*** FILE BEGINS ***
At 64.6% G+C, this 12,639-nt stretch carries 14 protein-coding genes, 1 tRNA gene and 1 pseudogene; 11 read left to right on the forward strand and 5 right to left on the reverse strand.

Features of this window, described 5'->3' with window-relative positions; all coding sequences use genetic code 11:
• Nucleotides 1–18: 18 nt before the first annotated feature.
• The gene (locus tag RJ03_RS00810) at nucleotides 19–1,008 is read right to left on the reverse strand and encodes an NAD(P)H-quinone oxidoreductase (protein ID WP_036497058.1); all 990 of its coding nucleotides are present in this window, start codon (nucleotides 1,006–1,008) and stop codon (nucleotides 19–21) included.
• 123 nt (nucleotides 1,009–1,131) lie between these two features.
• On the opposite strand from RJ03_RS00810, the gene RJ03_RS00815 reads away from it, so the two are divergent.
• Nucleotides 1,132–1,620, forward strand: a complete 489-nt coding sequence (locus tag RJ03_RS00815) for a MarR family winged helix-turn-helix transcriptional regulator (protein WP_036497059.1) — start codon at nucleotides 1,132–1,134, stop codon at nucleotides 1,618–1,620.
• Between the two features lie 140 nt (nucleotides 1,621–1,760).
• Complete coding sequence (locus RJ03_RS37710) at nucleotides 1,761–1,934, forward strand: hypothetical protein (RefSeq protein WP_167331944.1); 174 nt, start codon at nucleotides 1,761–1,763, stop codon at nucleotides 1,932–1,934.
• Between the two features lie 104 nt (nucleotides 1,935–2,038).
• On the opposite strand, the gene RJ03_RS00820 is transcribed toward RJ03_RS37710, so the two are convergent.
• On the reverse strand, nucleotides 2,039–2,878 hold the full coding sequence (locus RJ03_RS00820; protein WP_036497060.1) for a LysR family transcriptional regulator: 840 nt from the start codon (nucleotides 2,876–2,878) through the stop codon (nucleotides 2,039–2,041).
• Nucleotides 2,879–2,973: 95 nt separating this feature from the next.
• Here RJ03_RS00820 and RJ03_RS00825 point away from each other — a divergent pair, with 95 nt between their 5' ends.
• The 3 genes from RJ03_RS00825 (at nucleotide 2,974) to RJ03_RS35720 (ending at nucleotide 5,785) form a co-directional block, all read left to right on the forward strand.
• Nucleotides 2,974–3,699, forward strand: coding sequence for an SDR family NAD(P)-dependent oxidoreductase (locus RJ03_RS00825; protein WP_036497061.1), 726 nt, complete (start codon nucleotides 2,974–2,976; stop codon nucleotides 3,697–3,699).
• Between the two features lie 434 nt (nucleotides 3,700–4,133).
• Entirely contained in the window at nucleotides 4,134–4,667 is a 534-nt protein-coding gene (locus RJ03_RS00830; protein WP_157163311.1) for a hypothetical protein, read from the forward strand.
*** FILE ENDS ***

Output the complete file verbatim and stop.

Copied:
At 64.6% G+C, this 12,639-nt stretch carries 14 protein-coding genes, 1 tRNA gene and 1 pseudogene; 11 read left to right on the forward strand and 5 right to left on the reverse strand.

Features of this window, described 5'->3' with window-relative positions; all coding sequences use genetic code 11:
• Nucleotides 1–18: 18 nt before the first annotated feature.
• The gene (locus tag RJ03_RS00810) at nucleotides 19–1,008 is read right to left on the reverse strand and encodes an NAD(P)H-quinone oxidoreductase (protein ID WP_036497058.1); all 990 of its coding nucleotides are present in this window, start codon (nucleotides 1,006–1,008) and stop codon (nucleotides 19–21) included.
• 123 nt (nucleotides 1,009–1,131) lie between these two features.
• On the opposite strand from RJ03_RS00810, the gene RJ03_RS00815 reads away from it, so the two are divergent.
• Nucleotides 1,132–1,620, forward strand: a complete 489-nt coding sequence (locus tag RJ03_RS00815) for a MarR family winged helix-turn-helix transcriptional regulator (protein WP_036497059.1) — start codon at nucleotides 1,132–1,134, stop codon at nucleotides 1,618–1,620.
• Between the two features lie 140 nt (nucleotides 1,621–1,760).
• Complete coding sequence (locus RJ03_RS37710) at nucleotides 1,761–1,934, forward strand: hypothetical protein (RefSeq protein WP_167331944.1); 174 nt, start codon at nucleotides 1,761–1,763, stop codon at nucleotides 1,932–1,934.
• Between the two features lie 104 nt (nucleotides 1,935–2,038).
• On the opposite strand, the gene RJ03_RS00820 is transcribed toward RJ03_RS37710, so the two are convergent.
• On the reverse strand, nucleotides 2,039–2,878 hold the full coding sequence (locus RJ03_RS00820; protein WP_036497060.1) for a LysR family transcriptional regulator: 840 nt from the start codon (nucleotides 2,876–2,878) through the stop codon (nucleotides 2,039–2,041).
• Nucleotides 2,879–2,973: 95 nt separating this feature from the next.
• Here RJ03_RS00820 and RJ03_RS00825 point away from each other — a divergent pair, with 95 nt between their 5' ends.
• The 3 genes from RJ03_RS00825 (at nucleotide 2,974) to RJ03_RS35720 (ending at nucleotide 5,785) form a co-directional block, all read left to right on the forward strand.
• Nucleotides 2,974–3,699, forward strand: coding sequence for an SDR family NAD(P)-dependent oxidoreductase (locus RJ03_RS00825; protein WP_036497061.1), 726 nt, complete (start codon nucleotides 2,974–2,976; stop codon nucleotides 3,697–3,699).
• Between the two features lie 434 nt (nucleotides 3,700–4,133).
• Entirely contained in the window at nucleotides 4,134–4,667 is a 534-nt protein-coding gene (locus RJ03_RS00830; protein WP_157163311.1) for a hypothetical protein, read from the forward strand.